As the Metrolinx Davenport Reference Panel wraps up its work this Saturday, I continue to have serious concerns with Metrolinx's plans to build a large rail bridge over our community. Building on my Motion that was passed at Toronto City Council in April, I wrote to Metrolinx last week outlining some of my concerns.
Some of the key issues that I have asked Metrolinx President & CEO Bruce McCuaig to consider immediately include:
- I believe that it is in the public interest to fully understand the decision behind recommending an overpass, as opposed to a below grade option to bypass the Davenport Diamond as it does appear that there could be significant community benefits that would arise from a below grade option. The first time the City received Metrolinx's two feasibility studies on this project was April 16, 2015. As a result, City Planning staff require adequate time to complete a technical review of the work completed to-date and determine whether City objectives have been addressed in the decision making process that flowed from these studies.
- The City has recently advised Metrolinx that a new GO Station at Bloor Street and Lansdowne Avenue is in the City's Official Plan and is a key issue. I strongly believe that a GO Station at Bloor Street and Lansdowne Avenue as part of the Barrie GO Line is necessary for local residents, the surrounding community and to enhance network connectivity. This stop would help alleviate the ridership pressures on the Jane, Keele, and Dufferin TTC bus routes, while providing another vital link for transit riders on the Bloor-Danforth Subway Line.
If this station does not get built, it would represent a missed opportunity by Metrolinx to enhance network connectivity for both GO Transit and the TTC, and to increase the economic competitiveness of the Greater Toronto Area. In addition to the local community benefits, there are employment lands located nearby that would benefit from such a transit connection. I am sure that you and I can both agree on how important it is to provide more public transit options for riders.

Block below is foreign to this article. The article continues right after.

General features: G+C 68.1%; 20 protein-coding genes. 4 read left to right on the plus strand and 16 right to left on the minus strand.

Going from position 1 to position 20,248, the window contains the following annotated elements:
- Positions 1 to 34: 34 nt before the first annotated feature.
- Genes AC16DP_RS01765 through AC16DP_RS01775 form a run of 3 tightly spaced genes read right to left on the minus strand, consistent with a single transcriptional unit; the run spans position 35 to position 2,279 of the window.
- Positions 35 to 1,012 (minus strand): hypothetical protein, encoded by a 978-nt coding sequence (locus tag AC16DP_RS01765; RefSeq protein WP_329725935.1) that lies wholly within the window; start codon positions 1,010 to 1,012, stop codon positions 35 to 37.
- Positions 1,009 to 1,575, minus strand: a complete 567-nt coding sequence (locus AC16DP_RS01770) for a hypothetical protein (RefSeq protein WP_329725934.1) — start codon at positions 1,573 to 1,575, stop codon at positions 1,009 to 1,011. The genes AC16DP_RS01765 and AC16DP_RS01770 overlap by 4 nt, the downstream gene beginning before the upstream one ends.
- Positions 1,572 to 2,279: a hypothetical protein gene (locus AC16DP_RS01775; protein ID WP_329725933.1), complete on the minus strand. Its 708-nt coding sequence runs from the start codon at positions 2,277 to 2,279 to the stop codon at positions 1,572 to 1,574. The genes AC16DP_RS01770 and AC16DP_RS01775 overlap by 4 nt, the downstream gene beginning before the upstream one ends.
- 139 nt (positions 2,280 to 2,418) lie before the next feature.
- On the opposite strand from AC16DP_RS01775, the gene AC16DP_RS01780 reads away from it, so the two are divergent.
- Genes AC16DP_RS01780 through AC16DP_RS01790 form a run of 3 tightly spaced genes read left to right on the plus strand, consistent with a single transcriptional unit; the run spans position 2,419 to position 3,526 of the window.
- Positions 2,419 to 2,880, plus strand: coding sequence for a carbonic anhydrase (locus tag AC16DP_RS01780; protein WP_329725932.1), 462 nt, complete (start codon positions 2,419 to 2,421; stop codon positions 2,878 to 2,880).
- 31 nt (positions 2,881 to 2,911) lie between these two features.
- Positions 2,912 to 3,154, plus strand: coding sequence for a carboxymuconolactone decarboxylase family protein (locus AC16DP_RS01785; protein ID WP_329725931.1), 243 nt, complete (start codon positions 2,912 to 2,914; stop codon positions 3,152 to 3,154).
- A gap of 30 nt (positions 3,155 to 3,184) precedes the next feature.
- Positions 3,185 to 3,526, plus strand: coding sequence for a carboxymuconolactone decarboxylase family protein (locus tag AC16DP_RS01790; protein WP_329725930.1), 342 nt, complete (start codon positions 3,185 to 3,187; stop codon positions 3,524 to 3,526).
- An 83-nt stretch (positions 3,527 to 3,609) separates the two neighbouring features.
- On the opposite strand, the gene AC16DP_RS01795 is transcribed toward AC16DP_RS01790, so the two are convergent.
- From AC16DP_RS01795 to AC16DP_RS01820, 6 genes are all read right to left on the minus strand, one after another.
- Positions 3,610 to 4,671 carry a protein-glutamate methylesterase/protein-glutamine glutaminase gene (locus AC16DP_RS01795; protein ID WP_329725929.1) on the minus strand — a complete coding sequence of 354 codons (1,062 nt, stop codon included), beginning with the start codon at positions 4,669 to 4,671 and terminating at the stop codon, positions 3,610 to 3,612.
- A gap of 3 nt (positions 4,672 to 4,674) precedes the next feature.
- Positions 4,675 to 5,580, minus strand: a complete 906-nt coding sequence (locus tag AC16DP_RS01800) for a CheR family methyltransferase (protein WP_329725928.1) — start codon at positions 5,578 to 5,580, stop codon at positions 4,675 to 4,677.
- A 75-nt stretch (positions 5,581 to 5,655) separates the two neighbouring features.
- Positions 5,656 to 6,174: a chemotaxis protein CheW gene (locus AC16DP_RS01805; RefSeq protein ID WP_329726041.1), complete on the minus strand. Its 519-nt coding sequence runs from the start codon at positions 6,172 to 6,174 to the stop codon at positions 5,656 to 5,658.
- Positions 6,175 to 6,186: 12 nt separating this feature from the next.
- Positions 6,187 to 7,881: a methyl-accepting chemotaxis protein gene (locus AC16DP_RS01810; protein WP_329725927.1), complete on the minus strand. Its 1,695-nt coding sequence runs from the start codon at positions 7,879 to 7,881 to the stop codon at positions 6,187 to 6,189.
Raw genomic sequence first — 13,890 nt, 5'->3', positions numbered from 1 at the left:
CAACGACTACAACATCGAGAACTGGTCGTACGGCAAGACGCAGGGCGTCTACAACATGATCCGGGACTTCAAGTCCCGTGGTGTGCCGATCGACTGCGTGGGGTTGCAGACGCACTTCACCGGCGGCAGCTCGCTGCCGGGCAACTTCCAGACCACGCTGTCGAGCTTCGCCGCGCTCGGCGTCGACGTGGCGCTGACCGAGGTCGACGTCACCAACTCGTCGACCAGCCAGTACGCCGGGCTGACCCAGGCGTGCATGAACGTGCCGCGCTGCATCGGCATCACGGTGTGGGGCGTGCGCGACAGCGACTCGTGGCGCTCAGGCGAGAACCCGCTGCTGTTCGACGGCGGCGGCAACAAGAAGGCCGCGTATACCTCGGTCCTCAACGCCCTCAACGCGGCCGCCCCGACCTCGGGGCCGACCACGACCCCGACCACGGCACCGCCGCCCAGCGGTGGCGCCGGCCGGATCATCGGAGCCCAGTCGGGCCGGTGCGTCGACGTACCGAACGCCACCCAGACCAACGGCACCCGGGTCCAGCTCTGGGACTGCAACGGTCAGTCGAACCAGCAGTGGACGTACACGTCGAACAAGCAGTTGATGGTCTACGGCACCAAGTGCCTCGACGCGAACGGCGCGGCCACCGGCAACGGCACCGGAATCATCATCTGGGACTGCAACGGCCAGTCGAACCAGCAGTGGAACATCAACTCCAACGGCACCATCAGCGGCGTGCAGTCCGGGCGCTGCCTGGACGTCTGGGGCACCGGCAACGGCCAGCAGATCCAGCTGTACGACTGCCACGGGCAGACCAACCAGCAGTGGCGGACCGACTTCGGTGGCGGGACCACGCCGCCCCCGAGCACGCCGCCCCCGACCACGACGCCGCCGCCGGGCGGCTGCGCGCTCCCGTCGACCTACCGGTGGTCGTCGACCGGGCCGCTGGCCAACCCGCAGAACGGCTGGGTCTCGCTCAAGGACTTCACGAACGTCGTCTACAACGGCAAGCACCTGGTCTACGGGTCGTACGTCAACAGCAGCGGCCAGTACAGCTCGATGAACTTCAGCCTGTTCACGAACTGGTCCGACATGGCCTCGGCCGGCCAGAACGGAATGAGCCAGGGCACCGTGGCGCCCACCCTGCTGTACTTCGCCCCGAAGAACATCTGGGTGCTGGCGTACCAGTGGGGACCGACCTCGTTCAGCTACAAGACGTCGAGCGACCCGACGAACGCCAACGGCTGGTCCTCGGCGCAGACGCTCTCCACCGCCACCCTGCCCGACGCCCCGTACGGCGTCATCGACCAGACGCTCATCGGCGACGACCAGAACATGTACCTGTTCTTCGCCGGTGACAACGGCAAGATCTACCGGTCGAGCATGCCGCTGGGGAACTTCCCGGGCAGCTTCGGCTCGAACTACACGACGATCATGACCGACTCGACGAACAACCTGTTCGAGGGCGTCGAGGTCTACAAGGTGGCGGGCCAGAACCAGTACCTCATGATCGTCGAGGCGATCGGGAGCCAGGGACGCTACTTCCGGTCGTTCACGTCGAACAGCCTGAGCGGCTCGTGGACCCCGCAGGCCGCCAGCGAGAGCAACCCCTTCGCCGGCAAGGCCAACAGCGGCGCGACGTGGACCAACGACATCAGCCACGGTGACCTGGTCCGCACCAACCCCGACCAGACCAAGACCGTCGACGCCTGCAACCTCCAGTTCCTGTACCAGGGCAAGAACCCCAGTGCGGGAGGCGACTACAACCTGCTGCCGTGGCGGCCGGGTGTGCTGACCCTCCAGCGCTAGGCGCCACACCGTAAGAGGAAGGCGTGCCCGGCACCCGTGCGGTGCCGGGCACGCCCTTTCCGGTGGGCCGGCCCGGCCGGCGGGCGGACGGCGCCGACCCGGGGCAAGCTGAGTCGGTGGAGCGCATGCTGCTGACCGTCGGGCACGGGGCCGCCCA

- As you may be aware, Toronto City Council has directed the City's Chief Planner, Jennifer Keesmaat to ensure that land-use planning (including grade separation underground or above ground) and urban design considerations are part of the Environmental Assessment process being carried out by Metrolinx for the rail grade separation project. The process to consider how design excellence is embedded in the project solution has yet to be realized, as no scope has been developed and no process appears to be in place to co-ordinate this with the technical review. It is important that the local community also receives the best possible benefit from this project. In light of those points, a related point is how much will Metrolinx contribute for public realm improvements as part of this project?
- Development of an agreed Project Schedule in consultation with City staff, that provides sufficient time for technical review iterations, and community input and discussion on the options, analysis, community benefits, and design excellence of the preferred solution.
I look forward to meeting with Metrolinx in the near future to discuss my concerns and other issues that have been raised throughout this process. I will continue keep you informed every step of the way as we obtain more information.